Having effective mentors is important for your professional and personal growth. Asking someone to take the time to mentor you is a serious commitment . When someone agrees to mentor you, they're making an investment in your future. Plan on spending time with your mentor via MentorConnect in order to get the most from this important relationship.
There are often several student groups on the library school campus to handle student problems and concerns. The student chapter is concerned with external relations with ALA as a professional organization. All groups can exist side-by-side without any role conflict. In fact, if time constraints or other considerations seem to dictate it, groups can be combined, sharing officers and activities.
- Libraries Transform. Designed to increase public awareness of the value, impact and services provided by libraries and library professionals, the Libraries Transform campaign will ensure there is one clear, energetic voice for our profession. Showcasing the transformative nature of today’s libraries and elevating the critical role libraries play in the digital age.
Through its ALA Scholarship Program, the American Library Association (ALA) is committed to promoting and advancing the librarian profession. To demonstrate this commitment, the ALA and its units provide more than $300,000 annually for study in a master's degree in library and information studies from an ALA accredited program, or for a master's degree in school library media program that meets the ALA curriculum guidelines for a National Council for Accreditation of Teacher Education (NCATE) accredited unit. See ALA-accredited programs of library and information services and NCATE/AASL-accredited program.
If you are considering a degree in library and information science, or if you know a student, library worker, or college graduate from an underrepresented group who might help shape the future of library services, the time is now to learn more about the American Library Association's Spectrum Scholarships.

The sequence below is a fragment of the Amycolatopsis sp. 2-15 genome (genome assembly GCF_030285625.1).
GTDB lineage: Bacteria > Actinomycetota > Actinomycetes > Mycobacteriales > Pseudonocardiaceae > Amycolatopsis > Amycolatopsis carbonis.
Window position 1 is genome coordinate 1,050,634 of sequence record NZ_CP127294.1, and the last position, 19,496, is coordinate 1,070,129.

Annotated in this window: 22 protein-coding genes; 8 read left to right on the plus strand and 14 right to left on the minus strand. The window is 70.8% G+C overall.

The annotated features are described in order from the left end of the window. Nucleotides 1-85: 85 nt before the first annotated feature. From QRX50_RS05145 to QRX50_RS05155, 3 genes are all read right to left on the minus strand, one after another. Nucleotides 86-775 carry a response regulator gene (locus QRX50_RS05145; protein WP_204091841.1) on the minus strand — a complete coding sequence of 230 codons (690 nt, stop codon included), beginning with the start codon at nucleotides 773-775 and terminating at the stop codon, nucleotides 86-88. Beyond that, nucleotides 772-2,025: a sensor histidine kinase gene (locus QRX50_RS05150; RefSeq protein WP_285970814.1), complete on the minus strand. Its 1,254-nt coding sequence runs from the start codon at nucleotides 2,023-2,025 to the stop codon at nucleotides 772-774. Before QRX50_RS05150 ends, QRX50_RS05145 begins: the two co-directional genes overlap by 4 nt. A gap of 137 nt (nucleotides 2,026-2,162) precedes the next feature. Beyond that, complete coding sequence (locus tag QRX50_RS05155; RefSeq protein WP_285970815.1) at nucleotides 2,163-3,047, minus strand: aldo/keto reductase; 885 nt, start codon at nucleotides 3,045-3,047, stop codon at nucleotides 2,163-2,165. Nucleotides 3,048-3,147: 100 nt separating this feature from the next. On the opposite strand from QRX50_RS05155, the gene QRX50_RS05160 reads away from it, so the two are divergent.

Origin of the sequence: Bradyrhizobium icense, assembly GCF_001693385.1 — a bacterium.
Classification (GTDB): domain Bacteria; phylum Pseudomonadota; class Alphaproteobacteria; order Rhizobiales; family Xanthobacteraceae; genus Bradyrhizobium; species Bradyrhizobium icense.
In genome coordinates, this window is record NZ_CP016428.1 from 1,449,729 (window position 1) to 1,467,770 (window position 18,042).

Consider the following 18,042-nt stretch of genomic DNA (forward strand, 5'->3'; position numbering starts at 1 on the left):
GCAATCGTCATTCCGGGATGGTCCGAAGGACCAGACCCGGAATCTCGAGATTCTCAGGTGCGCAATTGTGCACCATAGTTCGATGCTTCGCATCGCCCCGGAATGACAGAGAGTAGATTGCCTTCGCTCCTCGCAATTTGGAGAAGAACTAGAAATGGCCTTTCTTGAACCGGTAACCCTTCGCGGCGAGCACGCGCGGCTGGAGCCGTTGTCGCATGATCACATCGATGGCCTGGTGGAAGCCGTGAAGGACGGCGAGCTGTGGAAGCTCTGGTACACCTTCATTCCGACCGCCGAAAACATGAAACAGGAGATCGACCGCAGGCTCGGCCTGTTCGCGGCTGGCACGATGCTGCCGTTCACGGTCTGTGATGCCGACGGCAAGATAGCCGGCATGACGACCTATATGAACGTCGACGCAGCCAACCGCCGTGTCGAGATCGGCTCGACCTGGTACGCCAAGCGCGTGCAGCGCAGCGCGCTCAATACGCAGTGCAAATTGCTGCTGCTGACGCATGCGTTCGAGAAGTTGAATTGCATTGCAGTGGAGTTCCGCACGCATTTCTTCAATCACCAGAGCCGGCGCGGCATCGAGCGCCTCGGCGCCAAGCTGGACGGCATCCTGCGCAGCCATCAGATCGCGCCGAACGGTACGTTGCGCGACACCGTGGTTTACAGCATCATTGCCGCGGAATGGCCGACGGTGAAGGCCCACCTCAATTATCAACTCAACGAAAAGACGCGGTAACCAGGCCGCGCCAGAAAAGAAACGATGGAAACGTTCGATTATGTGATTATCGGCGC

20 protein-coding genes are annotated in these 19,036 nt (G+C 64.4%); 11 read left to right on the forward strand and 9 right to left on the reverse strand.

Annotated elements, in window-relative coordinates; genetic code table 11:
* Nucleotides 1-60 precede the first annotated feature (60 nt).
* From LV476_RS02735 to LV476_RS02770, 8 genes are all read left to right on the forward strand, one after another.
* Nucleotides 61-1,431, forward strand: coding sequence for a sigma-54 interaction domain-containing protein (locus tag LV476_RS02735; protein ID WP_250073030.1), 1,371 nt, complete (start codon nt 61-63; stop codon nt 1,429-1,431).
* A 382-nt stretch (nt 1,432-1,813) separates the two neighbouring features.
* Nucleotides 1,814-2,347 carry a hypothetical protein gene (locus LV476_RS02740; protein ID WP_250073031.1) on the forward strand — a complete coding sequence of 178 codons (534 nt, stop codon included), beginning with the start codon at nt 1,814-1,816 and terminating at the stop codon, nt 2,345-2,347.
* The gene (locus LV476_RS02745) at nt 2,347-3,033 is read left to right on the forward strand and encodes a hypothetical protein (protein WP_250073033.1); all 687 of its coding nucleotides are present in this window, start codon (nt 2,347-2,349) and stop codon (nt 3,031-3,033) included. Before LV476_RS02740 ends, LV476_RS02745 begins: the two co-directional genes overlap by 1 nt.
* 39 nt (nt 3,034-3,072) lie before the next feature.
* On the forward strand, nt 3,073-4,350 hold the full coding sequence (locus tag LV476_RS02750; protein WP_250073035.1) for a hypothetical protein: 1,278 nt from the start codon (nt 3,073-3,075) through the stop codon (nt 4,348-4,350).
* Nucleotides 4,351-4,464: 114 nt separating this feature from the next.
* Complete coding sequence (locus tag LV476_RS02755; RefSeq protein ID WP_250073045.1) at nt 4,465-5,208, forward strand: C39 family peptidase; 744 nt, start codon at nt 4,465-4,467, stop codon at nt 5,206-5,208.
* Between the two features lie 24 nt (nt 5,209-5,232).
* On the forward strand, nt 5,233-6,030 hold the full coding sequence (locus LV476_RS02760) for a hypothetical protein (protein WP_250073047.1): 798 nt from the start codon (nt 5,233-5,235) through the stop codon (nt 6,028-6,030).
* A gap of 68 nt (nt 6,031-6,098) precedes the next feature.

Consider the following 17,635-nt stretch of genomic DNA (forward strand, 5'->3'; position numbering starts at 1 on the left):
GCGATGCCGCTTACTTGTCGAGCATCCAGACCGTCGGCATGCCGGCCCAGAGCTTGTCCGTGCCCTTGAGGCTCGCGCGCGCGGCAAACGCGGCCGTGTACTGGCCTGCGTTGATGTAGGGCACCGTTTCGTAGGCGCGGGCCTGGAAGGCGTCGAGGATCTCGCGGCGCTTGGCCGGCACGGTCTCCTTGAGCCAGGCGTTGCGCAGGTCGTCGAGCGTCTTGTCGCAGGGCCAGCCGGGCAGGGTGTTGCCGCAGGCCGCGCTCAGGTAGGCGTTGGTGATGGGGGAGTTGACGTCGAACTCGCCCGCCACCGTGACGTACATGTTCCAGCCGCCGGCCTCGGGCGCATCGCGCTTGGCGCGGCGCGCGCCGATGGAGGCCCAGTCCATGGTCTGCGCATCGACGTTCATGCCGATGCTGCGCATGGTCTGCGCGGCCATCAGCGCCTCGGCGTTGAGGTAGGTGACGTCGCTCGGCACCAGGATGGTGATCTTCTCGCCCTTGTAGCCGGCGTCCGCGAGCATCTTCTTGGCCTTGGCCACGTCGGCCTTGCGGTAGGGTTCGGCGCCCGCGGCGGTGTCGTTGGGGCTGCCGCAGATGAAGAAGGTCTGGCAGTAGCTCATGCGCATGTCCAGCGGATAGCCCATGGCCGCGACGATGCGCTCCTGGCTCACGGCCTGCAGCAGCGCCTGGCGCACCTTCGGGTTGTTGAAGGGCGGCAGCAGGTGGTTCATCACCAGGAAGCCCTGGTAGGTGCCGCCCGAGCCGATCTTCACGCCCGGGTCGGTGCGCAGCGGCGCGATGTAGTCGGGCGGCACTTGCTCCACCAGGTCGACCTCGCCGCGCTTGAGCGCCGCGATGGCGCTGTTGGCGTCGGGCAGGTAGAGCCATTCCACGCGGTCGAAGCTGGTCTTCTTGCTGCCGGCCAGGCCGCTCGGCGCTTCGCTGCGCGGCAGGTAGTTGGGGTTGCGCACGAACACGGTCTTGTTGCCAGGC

Established in 1997, the Spectrum Scholarship Program is ALA's national diversity and recruitment effort designed to address the specific issue of under-representation of critically needed ethnic librarians within the profession while serving as a model for ways to bring attention to larger diversity issues in the future.
- Where can I find the ALA Student Member blog?
- Is there a Twitter list for ALA Student Chapters #ALAStudentChapters? Yes.
- Social Networking and ALA Connect. Follow CRO on Facebook and Twitter.
- Is there an ALA Connect Community for ALA Student Chapter Leaders?
Students from 40 Student Chapters work with ALA staff during Annual Conference. In exchange for their working four hours a day for a total of 16 hours, these students receive free conference registration, housing, and a per diem for meal expenses. During free time, they may attend programs and participate in other conference activities.
Thanks for your interest in volunteering!
As of now, there is only one permanently established, formal program for volunteering at an ALA conference and that is the ALA Student to Staff Program, which is only held at Annual Conference. There are no volunteer opportunities offered during ALA Midwinter Meetings.
ALA Student to Staff Program
The Student to Staff Program is only offered during ALA Annual Conference. There are no volunteer opportunities offered during ALA Midwinter Meetings.
The Student to Staff program is only offered to ALA Student Chapters, which nominate 40 library students to assist ALA staff during ALA Annual Conference. If these students meet the criteria established under the program, in exchange for their working four hours a day for a total of 16 hours, these students receive free conference registration, housing, and a per diem for meal expenses. During free time, they may attend programs and participate in other conference activities.
The first ALA Student Chapter was created in 1980 at the University of Michigan at Ann Arbor. Each Student Chapter has its own character and purpose. ALA Student Chapters enhance students' ALA membership by providing leadership and programming opportunities on the campuses.